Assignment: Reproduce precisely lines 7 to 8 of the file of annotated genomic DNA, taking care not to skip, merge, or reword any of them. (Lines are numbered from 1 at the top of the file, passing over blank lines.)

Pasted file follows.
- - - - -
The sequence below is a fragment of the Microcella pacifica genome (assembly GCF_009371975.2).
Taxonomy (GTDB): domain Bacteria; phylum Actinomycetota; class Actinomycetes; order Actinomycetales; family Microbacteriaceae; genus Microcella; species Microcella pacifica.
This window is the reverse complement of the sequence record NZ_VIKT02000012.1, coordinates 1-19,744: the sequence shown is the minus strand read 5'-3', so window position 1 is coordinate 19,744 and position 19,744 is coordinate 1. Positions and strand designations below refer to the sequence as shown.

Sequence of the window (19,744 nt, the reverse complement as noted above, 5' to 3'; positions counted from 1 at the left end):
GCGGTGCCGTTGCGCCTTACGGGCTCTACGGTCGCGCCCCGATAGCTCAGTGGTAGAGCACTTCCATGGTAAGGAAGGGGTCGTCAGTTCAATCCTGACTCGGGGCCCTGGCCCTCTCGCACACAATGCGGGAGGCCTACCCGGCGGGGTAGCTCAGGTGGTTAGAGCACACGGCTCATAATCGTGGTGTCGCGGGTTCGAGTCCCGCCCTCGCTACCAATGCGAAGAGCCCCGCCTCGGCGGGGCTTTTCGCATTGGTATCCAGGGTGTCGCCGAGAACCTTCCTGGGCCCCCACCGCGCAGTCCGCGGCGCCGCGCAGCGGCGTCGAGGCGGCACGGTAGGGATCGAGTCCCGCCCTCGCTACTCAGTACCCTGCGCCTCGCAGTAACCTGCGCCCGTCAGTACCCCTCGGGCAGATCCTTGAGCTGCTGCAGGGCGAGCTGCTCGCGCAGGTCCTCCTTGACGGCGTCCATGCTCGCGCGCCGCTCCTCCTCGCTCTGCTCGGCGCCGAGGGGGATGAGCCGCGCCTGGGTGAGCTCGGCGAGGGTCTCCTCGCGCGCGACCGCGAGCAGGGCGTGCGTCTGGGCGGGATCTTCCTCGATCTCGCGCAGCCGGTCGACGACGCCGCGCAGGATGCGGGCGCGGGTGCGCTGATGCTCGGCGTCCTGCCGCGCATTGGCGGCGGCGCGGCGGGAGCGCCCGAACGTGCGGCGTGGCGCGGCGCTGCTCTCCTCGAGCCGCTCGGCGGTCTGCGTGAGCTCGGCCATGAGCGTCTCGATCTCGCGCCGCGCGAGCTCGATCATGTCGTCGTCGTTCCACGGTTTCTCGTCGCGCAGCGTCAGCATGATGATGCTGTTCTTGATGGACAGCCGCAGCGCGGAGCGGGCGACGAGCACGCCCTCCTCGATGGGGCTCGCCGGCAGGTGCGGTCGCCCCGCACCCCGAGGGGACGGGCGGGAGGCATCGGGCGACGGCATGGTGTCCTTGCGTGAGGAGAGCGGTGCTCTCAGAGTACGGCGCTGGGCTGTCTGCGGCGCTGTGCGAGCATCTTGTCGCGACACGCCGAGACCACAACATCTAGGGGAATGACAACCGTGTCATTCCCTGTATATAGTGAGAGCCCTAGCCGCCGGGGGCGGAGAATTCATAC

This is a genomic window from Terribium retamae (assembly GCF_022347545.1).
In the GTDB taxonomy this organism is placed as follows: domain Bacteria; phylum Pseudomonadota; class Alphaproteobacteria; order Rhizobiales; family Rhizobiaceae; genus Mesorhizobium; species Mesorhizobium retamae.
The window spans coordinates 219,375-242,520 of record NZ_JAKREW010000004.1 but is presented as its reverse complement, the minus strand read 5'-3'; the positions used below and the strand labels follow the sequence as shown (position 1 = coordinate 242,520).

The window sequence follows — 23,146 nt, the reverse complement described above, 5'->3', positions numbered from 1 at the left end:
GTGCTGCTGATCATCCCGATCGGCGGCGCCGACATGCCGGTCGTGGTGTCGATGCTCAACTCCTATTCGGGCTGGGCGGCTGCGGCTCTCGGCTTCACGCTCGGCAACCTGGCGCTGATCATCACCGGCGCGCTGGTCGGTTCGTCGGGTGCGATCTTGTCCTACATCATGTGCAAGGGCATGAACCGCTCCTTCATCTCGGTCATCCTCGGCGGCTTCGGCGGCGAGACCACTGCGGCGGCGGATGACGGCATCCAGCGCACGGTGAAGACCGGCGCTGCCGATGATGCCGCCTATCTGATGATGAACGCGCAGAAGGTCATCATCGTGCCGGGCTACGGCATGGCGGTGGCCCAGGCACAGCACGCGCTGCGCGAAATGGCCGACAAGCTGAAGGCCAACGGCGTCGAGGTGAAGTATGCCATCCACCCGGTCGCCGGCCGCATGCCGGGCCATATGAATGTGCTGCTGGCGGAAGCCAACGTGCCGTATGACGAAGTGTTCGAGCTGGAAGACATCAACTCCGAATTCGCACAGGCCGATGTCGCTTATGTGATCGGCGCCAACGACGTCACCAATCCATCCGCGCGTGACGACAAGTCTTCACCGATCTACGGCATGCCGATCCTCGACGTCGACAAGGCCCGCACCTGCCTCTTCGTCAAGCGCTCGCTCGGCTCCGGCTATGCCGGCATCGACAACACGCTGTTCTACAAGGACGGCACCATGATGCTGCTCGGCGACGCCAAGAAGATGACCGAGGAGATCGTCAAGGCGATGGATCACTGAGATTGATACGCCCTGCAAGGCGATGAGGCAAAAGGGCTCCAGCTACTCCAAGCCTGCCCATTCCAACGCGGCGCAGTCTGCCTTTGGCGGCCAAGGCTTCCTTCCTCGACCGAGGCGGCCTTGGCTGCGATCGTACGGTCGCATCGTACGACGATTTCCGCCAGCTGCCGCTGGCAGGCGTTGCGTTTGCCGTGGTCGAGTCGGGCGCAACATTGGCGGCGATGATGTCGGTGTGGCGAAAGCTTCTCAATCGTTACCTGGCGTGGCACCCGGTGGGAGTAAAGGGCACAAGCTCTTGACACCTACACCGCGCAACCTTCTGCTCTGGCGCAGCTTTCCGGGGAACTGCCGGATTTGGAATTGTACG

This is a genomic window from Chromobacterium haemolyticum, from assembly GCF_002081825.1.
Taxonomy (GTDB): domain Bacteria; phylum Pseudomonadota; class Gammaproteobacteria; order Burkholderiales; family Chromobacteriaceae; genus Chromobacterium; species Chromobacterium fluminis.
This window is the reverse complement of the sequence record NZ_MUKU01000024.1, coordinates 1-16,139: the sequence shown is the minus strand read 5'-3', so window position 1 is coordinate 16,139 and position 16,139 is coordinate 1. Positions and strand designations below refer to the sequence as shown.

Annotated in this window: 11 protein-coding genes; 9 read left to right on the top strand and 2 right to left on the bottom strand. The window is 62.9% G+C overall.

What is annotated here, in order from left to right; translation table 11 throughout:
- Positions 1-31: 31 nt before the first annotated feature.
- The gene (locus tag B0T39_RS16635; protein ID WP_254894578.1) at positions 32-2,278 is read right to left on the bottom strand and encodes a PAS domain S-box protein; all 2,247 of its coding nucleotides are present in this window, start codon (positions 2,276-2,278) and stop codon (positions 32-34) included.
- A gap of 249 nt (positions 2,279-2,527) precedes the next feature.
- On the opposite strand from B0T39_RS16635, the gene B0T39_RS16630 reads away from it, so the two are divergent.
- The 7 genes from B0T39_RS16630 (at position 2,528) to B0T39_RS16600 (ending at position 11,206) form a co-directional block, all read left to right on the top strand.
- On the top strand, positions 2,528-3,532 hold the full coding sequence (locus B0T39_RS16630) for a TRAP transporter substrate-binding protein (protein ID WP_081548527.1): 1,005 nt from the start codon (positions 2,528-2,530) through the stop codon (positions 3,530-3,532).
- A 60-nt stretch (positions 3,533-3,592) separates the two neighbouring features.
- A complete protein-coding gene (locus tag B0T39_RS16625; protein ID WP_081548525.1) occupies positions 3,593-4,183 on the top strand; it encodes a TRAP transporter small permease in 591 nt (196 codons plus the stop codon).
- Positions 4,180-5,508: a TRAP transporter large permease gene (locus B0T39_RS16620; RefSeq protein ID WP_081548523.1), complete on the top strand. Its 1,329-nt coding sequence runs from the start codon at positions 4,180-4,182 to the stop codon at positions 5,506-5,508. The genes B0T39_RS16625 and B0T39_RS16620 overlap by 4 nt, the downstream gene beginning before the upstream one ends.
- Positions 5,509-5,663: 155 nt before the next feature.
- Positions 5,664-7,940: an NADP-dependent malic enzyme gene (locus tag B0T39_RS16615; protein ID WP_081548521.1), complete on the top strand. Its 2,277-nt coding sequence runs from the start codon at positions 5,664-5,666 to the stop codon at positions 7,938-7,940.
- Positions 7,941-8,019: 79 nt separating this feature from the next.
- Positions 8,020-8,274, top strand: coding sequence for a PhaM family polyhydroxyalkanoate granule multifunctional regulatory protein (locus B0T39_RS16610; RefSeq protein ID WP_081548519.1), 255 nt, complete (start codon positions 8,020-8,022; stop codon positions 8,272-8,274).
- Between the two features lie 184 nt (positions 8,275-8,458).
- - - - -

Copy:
In the GTDB taxonomy this organism is placed as follows: domain Bacteria; phylum Pseudomonadota; class Alphaproteobacteria; order Rhizobiales; family Rhizobiaceae; genus Mesorhizobium; species Mesorhizobium retamae.
The window spans coordinates 219,375-242,520 of record NZ_JAKREW010000004.1 but is presented as its reverse complement, the minus strand read 5'-3'; the positions used below and the strand labels follow the sequence as shown (position 1 = coordinate 242,520).